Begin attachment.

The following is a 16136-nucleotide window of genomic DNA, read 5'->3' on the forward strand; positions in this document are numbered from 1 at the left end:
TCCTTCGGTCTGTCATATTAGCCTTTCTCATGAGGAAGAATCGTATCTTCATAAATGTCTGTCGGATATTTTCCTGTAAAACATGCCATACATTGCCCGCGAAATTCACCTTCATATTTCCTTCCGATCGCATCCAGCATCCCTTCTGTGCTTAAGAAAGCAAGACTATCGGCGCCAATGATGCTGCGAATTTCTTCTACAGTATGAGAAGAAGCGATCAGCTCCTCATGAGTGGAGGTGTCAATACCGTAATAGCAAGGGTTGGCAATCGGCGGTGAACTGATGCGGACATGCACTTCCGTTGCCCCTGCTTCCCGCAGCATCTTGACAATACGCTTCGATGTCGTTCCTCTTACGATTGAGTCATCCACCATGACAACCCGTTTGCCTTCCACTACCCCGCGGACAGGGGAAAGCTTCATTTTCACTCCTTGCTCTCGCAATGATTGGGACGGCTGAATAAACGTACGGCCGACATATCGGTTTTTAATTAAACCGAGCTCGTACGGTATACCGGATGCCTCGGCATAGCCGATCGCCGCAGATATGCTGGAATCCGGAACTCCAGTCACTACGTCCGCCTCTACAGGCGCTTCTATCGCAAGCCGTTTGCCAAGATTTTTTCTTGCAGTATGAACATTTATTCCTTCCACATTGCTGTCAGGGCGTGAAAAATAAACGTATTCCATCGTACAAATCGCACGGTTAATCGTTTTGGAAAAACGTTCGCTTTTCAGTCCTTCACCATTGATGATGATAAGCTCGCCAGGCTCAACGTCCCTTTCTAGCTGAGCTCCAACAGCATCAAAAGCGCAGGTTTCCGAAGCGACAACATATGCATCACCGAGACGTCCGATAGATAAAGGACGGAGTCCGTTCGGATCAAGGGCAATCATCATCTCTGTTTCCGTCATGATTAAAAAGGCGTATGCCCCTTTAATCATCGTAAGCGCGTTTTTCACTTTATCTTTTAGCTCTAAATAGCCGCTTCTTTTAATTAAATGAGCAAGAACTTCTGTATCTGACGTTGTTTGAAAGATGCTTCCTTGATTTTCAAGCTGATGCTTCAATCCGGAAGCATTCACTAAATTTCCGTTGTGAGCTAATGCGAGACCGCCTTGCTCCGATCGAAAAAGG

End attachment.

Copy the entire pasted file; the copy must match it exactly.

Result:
The following is a 16136-nucleotide window of genomic DNA, read 5'->3' on the forward strand; positions in this document are numbered from 1 at the left end:
TCCTTCGGTCTGTCATATTAGCCTTTCTCATGAGGAAGAATCGTATCTTCATAAATGTCTGTCGGATATTTTCCTGTAAAACATGCCATACATTGCCCGCGAAATTCACCTTCATATTTCCTTCCGATCGCATCCAGCATCCCTTCTGTGCTTAAGAAAGCAAGACTATCGGCGCCAATGATGCTGCGAATTTCTTCTACAGTATGAGAAGAAGCGATCAGCTCCTCATGAGTGGAGGTGTCAATACCGTAATAGCAAGGGTTGGCAATCGGCGGTGAACTGATGCGGACATGCACTTCCGTTGCCCCTGCTTCCCGCAGCATCTTGACAATACGCTTCGATGTCGTTCCTCTTACGATTGAGTCATCCACCATGACAACCCGTTTGCCTTCCACTACCCCGCGGACAGGGGAAAGCTTCATTTTCACTCCTTGCTCTCGCAATGATTGGGACGGCTGAATAAACGTACGGCCGACATATCGGTTTTTAATTAAACCGAGCTCGTACGGTATACCGGATGCCTCGGCATAGCCGATCGCCGCAGATATGCTGGAATCCGGAACTCCAGTCACTACGTCCGCCTCTACAGGCGCTTCTATCGCAAGCCGTTTGCCAAGATTTTTTCTTGCAGTATGAACATTTATTCCTTCCACATTGCTGTCAGGGCGTGAAAAATAAACGTATTCCATCGTACAAATCGCACGGTTAATCGTTTTGGAAAAACGTTCGCTTTTCAGTCCTTCACCATTGATGATGATAAGCTCGCCAGGCTCAACGTCCCTTTCTAGCTGAGCTCCAACAGCATCAAAAGCGCAGGTTTCCGAAGCGACAACATATGCATCACCGAGACGTCCGATAGATAAAGGACGGAGTCCGTTCGGATCAAGGGCAATCATCATCTCTGTTTCCGTCATGATTAAAAAGGCGTATGCCCCTTTAATCATCGTAAGCGCGTTTTTCACTTTATCTTTTAGCTCTAAATAGCCGCTTCTTTTAATTAAATGAGCAAGAACTTCTGTATCTGACGTTGTTTGAAAGATGCTTCCTTGATTTTCAAGCTGATGCTTCAATCCGGAAGCATTCACTAAATTTCCGTTGTGAGCTAATGCGAGACCGCCTTGCTCCGATCGAAAAAGG